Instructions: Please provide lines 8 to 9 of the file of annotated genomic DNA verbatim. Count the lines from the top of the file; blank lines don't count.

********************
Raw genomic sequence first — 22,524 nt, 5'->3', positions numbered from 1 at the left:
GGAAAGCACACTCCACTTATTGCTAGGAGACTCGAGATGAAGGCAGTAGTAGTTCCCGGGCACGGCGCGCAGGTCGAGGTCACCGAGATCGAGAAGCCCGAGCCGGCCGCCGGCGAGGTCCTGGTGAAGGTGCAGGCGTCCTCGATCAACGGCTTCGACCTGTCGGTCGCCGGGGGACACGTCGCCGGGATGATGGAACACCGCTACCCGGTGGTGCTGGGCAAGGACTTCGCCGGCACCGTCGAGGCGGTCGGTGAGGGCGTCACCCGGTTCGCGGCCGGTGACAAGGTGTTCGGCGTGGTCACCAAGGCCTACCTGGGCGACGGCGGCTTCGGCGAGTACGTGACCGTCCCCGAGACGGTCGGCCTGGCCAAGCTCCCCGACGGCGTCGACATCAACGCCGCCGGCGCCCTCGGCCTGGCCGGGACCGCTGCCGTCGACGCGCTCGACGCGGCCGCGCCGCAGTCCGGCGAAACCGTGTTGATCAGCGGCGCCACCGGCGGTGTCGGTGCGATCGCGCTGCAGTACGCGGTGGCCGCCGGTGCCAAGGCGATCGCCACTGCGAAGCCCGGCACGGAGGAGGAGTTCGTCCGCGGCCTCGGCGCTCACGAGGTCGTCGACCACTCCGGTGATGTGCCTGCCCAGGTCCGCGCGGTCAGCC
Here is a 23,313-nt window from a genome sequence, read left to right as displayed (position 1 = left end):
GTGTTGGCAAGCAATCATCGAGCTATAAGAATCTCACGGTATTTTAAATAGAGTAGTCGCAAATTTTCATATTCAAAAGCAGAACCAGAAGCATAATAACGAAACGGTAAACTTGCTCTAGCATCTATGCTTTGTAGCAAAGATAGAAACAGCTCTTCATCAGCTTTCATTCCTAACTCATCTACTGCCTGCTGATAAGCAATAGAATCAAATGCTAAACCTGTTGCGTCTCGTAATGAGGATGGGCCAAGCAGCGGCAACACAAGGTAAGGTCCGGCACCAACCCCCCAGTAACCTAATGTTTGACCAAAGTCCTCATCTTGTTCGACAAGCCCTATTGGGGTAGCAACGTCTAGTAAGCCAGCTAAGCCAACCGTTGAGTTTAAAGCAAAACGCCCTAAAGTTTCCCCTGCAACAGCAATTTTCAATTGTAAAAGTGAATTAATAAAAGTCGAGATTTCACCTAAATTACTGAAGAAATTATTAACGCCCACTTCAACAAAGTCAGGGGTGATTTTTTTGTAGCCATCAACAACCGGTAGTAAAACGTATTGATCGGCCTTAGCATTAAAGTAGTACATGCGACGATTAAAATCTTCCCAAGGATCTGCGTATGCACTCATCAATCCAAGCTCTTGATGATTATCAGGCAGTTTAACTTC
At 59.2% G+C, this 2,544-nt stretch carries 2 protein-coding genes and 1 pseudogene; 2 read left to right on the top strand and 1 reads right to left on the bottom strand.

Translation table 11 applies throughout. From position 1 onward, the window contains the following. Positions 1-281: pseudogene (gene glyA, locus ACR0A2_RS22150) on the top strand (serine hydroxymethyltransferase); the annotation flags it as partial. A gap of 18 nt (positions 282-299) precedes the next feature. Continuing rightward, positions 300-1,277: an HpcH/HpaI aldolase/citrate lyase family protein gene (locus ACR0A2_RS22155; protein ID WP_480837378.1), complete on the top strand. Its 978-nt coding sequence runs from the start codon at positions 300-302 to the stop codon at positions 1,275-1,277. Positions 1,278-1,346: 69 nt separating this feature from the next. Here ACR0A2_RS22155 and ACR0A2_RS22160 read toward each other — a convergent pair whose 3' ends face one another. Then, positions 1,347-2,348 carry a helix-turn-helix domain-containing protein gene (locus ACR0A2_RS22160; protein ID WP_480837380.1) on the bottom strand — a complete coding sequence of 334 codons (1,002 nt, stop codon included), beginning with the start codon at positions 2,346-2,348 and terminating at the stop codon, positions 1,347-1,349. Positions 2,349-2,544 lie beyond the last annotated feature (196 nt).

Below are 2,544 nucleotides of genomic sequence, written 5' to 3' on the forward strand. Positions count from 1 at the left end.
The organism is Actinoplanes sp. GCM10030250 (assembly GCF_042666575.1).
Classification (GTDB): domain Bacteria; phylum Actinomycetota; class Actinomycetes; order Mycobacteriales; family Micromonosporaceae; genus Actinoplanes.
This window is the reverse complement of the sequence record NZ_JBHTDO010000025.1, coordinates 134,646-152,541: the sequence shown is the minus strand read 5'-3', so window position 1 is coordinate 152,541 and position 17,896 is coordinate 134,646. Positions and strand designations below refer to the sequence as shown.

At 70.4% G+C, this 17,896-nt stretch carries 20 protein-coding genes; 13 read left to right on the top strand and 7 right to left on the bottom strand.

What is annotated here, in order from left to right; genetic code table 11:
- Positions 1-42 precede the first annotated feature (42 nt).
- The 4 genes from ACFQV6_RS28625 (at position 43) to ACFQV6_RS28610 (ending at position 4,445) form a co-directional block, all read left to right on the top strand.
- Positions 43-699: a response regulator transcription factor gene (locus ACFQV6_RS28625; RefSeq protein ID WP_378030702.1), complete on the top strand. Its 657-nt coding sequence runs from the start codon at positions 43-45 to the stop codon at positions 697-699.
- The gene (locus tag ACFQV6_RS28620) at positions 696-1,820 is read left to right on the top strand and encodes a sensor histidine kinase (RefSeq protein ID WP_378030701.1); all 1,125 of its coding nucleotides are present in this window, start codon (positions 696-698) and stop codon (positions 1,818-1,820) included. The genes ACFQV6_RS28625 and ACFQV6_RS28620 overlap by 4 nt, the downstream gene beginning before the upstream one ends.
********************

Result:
The organism is Actinoplanes sp. GCM10030250 (assembly GCF_042666575.1).
Classification (GTDB): domain Bacteria; phylum Actinomycetota; class Actinomycetes; order Mycobacteriales; family Micromonosporaceae; genus Actinoplanes.